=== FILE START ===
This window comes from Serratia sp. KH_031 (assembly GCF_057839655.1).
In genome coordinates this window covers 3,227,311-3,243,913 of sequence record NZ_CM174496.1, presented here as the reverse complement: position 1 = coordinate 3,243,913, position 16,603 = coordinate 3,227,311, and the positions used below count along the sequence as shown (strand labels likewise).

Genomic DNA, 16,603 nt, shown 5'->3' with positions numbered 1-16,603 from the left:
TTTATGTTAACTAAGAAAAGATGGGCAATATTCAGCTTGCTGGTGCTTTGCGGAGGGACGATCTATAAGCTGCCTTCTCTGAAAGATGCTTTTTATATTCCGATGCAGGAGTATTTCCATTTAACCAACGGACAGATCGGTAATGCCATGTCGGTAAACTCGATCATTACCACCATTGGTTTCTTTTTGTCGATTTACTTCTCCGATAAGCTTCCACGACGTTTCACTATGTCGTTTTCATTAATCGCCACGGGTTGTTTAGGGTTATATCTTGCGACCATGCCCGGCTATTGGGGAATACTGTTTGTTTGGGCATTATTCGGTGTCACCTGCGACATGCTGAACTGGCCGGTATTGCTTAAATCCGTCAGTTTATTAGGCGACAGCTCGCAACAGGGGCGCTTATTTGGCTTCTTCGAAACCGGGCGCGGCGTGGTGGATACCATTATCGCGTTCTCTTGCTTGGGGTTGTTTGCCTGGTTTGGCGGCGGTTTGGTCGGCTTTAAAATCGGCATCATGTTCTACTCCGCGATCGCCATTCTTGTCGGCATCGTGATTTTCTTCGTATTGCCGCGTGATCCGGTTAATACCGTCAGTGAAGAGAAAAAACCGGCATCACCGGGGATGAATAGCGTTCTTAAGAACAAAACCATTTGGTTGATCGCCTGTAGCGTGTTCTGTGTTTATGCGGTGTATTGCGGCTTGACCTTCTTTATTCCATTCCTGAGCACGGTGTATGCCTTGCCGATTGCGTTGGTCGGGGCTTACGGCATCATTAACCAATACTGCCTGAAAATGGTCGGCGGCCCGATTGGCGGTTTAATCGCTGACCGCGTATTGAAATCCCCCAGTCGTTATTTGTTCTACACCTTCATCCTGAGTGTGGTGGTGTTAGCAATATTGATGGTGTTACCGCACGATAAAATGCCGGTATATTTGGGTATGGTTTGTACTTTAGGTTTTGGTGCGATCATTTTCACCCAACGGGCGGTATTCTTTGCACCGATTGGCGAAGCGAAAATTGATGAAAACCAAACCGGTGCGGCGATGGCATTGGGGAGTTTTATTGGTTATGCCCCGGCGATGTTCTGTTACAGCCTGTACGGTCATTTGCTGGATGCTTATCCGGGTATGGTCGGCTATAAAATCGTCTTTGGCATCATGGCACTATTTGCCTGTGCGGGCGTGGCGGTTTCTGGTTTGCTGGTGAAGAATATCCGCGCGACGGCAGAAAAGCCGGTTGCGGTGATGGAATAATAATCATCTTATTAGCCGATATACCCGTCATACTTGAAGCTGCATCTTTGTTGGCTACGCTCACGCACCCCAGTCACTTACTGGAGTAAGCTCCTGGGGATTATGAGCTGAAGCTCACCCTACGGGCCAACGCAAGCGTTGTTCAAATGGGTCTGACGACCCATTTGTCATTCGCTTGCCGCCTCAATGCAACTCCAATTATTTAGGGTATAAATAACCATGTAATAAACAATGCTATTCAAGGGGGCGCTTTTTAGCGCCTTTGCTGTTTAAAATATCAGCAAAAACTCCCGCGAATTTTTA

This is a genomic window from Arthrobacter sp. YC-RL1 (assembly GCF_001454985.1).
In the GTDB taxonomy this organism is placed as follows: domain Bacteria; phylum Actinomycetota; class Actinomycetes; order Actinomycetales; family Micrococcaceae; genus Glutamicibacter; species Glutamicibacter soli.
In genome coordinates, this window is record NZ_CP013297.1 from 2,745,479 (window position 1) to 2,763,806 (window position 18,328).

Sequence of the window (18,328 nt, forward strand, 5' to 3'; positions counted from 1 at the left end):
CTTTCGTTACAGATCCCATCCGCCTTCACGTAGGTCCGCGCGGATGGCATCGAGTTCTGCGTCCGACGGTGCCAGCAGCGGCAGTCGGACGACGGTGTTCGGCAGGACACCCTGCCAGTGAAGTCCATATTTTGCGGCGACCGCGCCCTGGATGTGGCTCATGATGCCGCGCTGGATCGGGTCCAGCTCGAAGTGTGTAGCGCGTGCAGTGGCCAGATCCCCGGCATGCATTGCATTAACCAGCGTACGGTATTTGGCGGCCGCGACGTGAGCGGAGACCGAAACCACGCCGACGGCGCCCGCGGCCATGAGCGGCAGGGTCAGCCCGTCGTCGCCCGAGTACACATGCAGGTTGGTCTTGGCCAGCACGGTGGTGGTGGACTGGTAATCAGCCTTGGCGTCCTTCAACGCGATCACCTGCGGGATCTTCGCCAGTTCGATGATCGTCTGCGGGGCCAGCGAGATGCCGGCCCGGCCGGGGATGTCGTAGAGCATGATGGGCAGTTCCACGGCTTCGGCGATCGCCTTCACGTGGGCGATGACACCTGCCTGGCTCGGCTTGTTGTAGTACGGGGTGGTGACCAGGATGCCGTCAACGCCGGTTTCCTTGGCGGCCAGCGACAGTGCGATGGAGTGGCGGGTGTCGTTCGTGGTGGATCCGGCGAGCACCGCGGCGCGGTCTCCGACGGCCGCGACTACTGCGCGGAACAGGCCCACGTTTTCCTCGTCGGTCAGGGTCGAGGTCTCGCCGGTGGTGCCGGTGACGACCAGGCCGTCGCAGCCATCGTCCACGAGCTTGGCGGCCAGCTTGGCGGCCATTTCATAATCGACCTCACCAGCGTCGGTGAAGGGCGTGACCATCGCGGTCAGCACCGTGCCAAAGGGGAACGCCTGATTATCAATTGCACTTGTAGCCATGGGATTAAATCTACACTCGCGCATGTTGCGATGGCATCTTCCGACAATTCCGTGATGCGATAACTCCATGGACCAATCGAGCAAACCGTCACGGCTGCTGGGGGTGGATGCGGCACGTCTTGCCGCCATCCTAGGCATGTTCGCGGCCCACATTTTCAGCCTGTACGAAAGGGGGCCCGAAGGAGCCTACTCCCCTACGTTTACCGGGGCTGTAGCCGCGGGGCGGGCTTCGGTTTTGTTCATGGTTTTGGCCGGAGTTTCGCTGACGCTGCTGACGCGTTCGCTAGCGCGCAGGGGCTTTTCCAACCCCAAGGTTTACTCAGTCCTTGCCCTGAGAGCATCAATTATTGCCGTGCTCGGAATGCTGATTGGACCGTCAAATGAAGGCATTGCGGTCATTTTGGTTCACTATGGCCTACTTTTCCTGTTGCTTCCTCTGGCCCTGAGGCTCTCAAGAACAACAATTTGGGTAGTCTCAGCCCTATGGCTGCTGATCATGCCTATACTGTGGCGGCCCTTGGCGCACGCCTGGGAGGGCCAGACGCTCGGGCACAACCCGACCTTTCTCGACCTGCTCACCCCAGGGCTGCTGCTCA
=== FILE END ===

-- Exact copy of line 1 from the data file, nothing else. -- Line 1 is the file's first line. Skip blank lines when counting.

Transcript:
This window comes from Serratia sp. KH_031 (assembly GCF_057839655.1).